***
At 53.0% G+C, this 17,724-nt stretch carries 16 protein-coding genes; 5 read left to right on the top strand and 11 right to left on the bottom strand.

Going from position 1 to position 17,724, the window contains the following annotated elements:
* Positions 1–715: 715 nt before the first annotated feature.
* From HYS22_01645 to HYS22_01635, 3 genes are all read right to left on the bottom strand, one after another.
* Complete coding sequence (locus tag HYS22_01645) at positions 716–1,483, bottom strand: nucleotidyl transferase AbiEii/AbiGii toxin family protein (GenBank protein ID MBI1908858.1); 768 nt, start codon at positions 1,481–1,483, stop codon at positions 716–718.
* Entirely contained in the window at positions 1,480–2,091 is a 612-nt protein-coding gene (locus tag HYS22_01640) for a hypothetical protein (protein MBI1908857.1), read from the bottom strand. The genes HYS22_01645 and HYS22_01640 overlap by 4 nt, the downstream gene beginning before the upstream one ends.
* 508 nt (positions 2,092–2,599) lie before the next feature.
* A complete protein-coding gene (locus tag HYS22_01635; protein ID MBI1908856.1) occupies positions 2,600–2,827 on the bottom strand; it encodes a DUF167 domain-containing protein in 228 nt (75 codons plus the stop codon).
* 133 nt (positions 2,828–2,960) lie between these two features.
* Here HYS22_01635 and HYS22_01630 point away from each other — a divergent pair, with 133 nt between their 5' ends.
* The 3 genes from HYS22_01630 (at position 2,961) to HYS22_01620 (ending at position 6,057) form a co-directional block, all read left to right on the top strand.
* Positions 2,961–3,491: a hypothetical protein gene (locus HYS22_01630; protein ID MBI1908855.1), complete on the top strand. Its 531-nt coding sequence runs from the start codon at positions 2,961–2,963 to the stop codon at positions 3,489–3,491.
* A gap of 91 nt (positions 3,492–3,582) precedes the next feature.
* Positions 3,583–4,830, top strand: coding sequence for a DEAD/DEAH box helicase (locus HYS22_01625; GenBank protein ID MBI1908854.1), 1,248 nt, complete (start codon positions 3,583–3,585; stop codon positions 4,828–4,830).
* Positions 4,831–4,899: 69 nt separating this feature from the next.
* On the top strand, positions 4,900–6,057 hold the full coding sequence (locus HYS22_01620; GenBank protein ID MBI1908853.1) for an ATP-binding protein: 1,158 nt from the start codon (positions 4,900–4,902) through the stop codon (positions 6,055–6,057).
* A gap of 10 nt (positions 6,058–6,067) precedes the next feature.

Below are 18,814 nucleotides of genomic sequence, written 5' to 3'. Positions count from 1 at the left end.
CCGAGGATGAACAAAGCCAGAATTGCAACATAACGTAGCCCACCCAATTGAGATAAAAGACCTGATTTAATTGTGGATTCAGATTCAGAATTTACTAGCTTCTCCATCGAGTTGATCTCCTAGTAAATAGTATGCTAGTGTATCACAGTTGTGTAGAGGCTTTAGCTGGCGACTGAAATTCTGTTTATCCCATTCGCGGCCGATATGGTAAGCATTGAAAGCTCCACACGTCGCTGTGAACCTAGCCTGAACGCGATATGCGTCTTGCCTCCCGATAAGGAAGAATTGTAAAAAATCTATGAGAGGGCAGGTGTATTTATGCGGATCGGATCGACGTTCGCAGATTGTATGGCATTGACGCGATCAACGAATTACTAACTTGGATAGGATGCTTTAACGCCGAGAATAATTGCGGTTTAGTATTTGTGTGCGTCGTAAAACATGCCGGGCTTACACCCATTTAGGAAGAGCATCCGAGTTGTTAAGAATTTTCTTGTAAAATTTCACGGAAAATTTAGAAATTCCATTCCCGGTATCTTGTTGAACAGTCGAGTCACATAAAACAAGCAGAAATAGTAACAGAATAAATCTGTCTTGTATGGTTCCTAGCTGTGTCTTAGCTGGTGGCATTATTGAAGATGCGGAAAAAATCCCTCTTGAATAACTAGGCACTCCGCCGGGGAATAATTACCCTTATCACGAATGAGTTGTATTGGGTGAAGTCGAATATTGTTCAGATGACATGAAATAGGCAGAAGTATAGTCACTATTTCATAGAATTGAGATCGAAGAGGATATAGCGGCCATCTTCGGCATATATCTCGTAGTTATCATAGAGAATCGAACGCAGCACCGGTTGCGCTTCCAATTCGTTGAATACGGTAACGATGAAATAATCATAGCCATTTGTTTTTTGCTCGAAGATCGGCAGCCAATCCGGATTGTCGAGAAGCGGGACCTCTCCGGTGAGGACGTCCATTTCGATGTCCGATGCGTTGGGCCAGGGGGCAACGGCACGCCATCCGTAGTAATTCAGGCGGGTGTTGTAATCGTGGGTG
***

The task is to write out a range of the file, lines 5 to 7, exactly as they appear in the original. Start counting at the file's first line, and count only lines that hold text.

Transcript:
* Complete coding sequence (locus tag HYS22_01645) at positions 716–1,483, bottom strand: nucleotidyl transferase AbiEii/AbiGii toxin family protein (GenBank protein ID MBI1908858.1); 768 nt, start codon at positions 1,481–1,483, stop codon at positions 716–718.
* Entirely contained in the window at positions 1,480–2,091 is a 612-nt protein-coding gene (locus tag HYS22_01640) for a hypothetical protein (protein MBI1908857.1), read from the bottom strand. The genes HYS22_01645 and HYS22_01640 overlap by 4 nt, the downstream gene beginning before the upstream one ends.
* 508 nt (positions 2,092–2,599) lie before the next feature.